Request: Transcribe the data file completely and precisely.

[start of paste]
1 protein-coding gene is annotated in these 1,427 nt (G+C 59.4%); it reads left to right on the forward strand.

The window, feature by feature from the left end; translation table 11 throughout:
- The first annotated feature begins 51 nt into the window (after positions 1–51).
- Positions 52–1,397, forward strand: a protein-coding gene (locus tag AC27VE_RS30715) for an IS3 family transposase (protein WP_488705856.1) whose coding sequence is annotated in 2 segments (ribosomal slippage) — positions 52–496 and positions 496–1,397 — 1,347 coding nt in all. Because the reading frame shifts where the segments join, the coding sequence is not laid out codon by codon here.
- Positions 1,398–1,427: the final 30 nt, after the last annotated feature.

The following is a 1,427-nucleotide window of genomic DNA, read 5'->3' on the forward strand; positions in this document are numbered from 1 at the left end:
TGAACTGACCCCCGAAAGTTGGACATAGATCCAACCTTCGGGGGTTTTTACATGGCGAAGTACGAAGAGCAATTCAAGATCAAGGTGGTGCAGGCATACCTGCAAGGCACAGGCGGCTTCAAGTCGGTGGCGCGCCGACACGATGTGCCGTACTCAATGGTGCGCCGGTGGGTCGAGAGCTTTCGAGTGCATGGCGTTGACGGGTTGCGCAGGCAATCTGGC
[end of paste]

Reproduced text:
1 protein-coding gene is annotated in these 1,427 nt (G+C 59.4%); it reads left to right on the forward strand.

The window, feature by feature from the left end; translation table 11 throughout:
- The first annotated feature begins 51 nt into the window (after positions 1–51).
- Positions 52–1,397, forward strand: a protein-coding gene (locus tag AC27VE_RS30715) for an IS3 family transposase (protein WP_488705856.1) whose coding sequence is annotated in 2 segments (ribosomal slippage) — positions 52–496 and positions 496–1,397 — 1,347 coding nt in all. Because the reading frame shifts where the segments join, the coding sequence is not laid out codon by codon here.
- Positions 1,398–1,427: the final 30 nt, after the last annotated feature.

The following is a 1,427-nucleotide window of genomic DNA, read 5'->3' on the forward strand; positions in this document are numbered from 1 at the left end:
TGAACTGACCCCCGAAAGTTGGACATAGATCCAACCTTCGGGGGTTTTTACATGGCGAAGTACGAAGAGCAATTCAAGATCAAGGTGGTGCAGGCATACCTGCAAGGCACAGGCGGCTTCAAGTCGGTGGCGCGCCGACACGATGTGCCGTACTCAATGGTGCGCCGGTGGGTCGAGAGCTTTCGAGTGCATGGCGTTGACGGGTTGCGCAGGCAATCTGGC